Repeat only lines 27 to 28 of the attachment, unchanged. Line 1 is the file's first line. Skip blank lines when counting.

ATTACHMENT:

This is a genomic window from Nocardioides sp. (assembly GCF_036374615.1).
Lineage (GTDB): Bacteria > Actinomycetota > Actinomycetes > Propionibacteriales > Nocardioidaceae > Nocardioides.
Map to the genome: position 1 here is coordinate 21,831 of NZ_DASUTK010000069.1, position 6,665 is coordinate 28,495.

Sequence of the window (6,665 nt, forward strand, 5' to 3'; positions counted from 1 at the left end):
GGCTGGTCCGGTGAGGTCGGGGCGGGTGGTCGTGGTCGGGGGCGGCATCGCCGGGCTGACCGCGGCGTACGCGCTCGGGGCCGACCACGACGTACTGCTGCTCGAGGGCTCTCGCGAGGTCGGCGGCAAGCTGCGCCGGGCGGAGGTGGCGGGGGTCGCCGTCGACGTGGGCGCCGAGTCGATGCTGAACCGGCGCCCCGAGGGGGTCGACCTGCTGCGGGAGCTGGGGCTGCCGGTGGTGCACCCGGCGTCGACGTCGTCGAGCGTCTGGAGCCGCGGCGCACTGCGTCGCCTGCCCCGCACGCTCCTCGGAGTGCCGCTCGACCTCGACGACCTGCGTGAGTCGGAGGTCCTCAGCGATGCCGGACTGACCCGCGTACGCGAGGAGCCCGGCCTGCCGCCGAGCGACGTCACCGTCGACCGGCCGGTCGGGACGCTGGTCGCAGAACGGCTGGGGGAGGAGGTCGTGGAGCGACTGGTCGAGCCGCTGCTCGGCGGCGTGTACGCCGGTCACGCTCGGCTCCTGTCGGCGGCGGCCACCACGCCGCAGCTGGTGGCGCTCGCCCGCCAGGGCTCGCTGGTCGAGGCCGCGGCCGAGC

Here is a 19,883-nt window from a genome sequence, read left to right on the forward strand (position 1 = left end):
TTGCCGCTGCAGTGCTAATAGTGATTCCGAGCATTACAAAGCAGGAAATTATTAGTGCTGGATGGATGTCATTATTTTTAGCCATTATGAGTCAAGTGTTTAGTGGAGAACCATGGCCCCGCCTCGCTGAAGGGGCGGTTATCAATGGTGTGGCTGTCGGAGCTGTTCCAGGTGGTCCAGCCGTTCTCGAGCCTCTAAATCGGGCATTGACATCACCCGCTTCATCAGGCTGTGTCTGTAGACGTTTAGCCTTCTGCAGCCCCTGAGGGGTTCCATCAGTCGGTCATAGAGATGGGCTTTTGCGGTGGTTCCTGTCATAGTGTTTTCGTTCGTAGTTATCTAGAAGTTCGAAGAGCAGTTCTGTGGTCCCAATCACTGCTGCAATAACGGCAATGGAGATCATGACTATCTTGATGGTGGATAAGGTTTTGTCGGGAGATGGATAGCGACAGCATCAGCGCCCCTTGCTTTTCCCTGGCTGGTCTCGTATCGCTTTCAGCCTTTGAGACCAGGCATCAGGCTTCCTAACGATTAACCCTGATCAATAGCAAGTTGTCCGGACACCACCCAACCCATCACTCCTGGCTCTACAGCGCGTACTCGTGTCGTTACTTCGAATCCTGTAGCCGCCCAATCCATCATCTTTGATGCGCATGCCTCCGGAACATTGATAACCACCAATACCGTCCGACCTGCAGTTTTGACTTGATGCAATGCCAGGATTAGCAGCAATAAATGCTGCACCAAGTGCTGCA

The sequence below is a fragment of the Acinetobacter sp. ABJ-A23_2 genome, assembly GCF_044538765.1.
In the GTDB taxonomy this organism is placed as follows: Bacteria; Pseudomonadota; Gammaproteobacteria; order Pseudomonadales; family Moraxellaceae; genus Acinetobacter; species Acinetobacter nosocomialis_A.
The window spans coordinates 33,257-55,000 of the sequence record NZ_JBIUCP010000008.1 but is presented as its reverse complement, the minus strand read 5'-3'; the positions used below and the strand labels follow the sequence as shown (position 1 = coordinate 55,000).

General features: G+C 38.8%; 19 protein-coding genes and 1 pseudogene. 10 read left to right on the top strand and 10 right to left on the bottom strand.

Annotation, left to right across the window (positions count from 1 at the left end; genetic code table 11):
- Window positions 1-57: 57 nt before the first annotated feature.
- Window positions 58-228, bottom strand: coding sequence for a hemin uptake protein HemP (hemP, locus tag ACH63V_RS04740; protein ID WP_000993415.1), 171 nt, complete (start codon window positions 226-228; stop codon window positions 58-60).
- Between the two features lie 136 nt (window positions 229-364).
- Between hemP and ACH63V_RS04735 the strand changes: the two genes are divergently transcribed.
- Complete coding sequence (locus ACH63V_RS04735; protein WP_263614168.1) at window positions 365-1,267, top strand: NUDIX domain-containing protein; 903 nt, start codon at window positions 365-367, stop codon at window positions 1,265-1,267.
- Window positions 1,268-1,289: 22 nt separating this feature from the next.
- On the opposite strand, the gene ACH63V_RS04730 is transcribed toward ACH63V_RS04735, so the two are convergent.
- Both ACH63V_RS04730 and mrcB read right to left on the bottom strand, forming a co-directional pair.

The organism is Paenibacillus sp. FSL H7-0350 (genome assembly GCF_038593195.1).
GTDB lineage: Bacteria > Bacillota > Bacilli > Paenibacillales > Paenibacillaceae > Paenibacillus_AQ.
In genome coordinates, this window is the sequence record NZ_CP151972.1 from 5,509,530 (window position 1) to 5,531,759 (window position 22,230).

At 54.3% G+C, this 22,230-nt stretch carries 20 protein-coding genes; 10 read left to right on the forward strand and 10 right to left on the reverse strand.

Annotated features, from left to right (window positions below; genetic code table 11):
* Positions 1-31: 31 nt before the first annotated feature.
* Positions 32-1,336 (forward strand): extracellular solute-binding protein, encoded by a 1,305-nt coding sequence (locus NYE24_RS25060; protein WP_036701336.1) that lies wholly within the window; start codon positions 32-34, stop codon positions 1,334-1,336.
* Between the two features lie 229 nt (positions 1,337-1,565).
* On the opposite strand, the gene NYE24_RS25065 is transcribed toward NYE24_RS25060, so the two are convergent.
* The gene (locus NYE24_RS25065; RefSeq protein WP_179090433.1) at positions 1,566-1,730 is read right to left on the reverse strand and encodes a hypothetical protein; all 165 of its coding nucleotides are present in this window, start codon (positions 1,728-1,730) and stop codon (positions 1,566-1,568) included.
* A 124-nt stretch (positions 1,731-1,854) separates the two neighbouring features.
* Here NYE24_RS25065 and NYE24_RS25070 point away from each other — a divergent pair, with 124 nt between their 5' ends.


* Positions 32-1,336 (forward strand): extracellular solute-binding protein, encoded by a 1,305-nt coding sequence (locus NYE24_RS25060; protein WP_036701336.1) that lies wholly within the window; start codon positions 32-34, stop codon positions 1,334-1,336.
* Between the two features lie 229 nt (positions 1,337-1,565).